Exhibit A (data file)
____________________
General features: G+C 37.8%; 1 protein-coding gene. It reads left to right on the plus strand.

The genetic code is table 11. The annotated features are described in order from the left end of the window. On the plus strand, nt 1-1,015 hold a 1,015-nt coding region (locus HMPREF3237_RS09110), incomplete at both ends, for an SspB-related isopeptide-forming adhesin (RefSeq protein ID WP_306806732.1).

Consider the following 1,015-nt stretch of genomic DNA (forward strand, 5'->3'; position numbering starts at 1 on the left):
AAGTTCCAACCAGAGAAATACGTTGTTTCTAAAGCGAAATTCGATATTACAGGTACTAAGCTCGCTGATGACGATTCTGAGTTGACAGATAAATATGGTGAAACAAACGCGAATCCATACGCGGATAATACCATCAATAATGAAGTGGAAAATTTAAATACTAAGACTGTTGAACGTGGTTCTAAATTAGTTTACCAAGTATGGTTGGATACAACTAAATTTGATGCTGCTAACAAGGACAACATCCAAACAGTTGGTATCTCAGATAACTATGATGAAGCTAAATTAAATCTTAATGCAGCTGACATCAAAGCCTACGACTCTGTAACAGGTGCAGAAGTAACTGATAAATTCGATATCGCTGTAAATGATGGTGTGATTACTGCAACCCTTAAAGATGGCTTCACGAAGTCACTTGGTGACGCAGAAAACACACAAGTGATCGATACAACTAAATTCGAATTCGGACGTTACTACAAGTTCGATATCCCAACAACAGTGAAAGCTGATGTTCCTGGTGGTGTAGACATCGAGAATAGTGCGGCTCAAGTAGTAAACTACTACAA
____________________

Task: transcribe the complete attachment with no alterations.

General features: G+C 37.8%; 1 protein-coding gene. It reads left to right on the plus strand.

The genetic code is table 11. The annotated features are described in order from the left end of the window. On the plus strand, nt 1-1,015 hold a 1,015-nt coding region (locus HMPREF3237_RS09110), incomplete at both ends, for an SspB-related isopeptide-forming adhesin (RefSeq protein ID WP_306806732.1).

Consider the following 1,015-nt stretch of genomic DNA (forward strand, 5'->3'; position numbering starts at 1 on the left):
AAGTTCCAACCAGAGAAATACGTTGTTTCTAAAGCGAAATTCGATATTACAGGTACTAAGCTCGCTGATGACGATTCTGAGTTGACAGATAAATATGGTGAAACAAACGCGAATCCATACGCGGATAATACCATCAATAATGAAGTGGAAAATTTAAATACTAAGACTGTTGAACGTGGTTCTAAATTAGTTTACCAAGTATGGTTGGATACAACTAAATTTGATGCTGCTAACAAGGACAACATCCAAACAGTTGGTATCTCAGATAACTATGATGAAGCTAAATTAAATCTTAATGCAGCTGACATCAAAGCCTACGACTCTGTAACAGGTGCAGAAGTAACTGATAAATTCGATATCGCTGTAAATGATGGTGTGATTACTGCAACCCTTAAAGATGGCTTCACGAAGTCACTTGGTGACGCAGAAAACACACAAGTGATCGATACAACTAAATTCGAATTCGGACGTTACTACAAGTTCGATATCCCAACAACAGTGAAAGCTGATGTTCCTGGTGGTGTAGACATCGAGAATAGTGCGGCTCAAGTAGTAAACTACTACAA